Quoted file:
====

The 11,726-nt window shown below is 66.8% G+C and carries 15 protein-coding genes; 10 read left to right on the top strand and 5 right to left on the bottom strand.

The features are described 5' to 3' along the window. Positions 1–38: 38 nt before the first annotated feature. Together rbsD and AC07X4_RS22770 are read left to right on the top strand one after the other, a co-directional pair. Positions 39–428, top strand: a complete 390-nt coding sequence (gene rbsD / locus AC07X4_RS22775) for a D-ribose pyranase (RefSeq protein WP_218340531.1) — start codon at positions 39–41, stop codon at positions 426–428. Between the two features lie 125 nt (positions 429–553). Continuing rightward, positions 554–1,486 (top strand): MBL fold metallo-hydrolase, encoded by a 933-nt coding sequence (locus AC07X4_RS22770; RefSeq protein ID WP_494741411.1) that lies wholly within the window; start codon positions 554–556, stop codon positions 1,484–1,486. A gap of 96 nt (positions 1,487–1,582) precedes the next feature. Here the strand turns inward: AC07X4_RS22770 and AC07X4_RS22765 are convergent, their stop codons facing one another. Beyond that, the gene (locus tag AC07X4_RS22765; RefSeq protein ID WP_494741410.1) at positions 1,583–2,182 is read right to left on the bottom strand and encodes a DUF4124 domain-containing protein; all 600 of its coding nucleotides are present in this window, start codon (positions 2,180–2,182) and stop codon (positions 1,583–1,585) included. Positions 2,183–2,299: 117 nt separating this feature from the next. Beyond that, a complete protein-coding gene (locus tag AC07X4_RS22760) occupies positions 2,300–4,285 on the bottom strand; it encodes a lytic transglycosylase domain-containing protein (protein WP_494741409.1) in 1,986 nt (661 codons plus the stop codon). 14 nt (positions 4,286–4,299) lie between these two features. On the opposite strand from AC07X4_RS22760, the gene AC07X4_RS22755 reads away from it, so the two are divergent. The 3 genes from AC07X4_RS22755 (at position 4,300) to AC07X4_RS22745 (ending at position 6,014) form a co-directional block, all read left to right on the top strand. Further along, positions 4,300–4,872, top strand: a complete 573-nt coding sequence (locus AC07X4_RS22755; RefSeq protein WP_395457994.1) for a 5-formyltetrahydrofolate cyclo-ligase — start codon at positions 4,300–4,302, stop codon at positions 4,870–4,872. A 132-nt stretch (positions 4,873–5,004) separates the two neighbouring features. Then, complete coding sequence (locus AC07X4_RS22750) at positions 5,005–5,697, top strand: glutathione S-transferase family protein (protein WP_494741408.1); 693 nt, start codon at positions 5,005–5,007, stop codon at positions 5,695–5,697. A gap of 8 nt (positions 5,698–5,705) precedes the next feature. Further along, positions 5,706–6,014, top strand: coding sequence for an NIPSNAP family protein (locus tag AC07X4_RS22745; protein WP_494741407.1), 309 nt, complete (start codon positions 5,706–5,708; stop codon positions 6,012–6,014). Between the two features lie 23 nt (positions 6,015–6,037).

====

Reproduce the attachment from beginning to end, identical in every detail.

The 11,726-nt window shown below is 66.8% G+C and carries 15 protein-coding genes; 10 read left to right on the top strand and 5 right to left on the bottom strand.

The features are described 5' to 3' along the window. Positions 1–38: 38 nt before the first annotated feature. Together rbsD and AC07X4_RS22770 are read left to right on the top strand one after the other, a co-directional pair. Positions 39–428, top strand: a complete 390-nt coding sequence (gene rbsD / locus AC07X4_RS22775) for a D-ribose pyranase (RefSeq protein WP_218340531.1) — start codon at positions 39–41, stop codon at positions 426–428. Between the two features lie 125 nt (positions 429–553). Continuing rightward, positions 554–1,486 (top strand): MBL fold metallo-hydrolase, encoded by a 933-nt coding sequence (locus AC07X4_RS22770; RefSeq protein ID WP_494741411.1) that lies wholly within the window; start codon positions 554–556, stop codon positions 1,484–1,486. A gap of 96 nt (positions 1,487–1,582) precedes the next feature. Here the strand turns inward: AC07X4_RS22770 and AC07X4_RS22765 are convergent, their stop codons facing one another. Beyond that, the gene (locus tag AC07X4_RS22765; RefSeq protein ID WP_494741410.1) at positions 1,583–2,182 is read right to left on the bottom strand and encodes a DUF4124 domain-containing protein; all 600 of its coding nucleotides are present in this window, start codon (positions 2,180–2,182) and stop codon (positions 1,583–1,585) included. Positions 2,183–2,299: 117 nt separating this feature from the next. Beyond that, a complete protein-coding gene (locus tag AC07X4_RS22760) occupies positions 2,300–4,285 on the bottom strand; it encodes a lytic transglycosylase domain-containing protein (protein WP_494741409.1) in 1,986 nt (661 codons plus the stop codon). 14 nt (positions 4,286–4,299) lie between these two features. On the opposite strand from AC07X4_RS22760, the gene AC07X4_RS22755 reads away from it, so the two are divergent. The 3 genes from AC07X4_RS22755 (at position 4,300) to AC07X4_RS22745 (ending at position 6,014) form a co-directional block, all read left to right on the top strand. Further along, positions 4,300–4,872, top strand: a complete 573-nt coding sequence (locus AC07X4_RS22755; RefSeq protein WP_395457994.1) for a 5-formyltetrahydrofolate cyclo-ligase — start codon at positions 4,300–4,302, stop codon at positions 4,870–4,872. A 132-nt stretch (positions 4,873–5,004) separates the two neighbouring features. Then, complete coding sequence (locus AC07X4_RS22750) at positions 5,005–5,697, top strand: glutathione S-transferase family protein (protein WP_494741408.1); 693 nt, start codon at positions 5,005–5,007, stop codon at positions 5,695–5,697. A gap of 8 nt (positions 5,698–5,705) precedes the next feature. Further along, positions 5,706–6,014, top strand: coding sequence for an NIPSNAP family protein (locus tag AC07X4_RS22745; protein WP_494741407.1), 309 nt, complete (start codon positions 5,706–5,708; stop codon positions 6,012–6,014). Between the two features lie 23 nt (positions 6,015–6,037).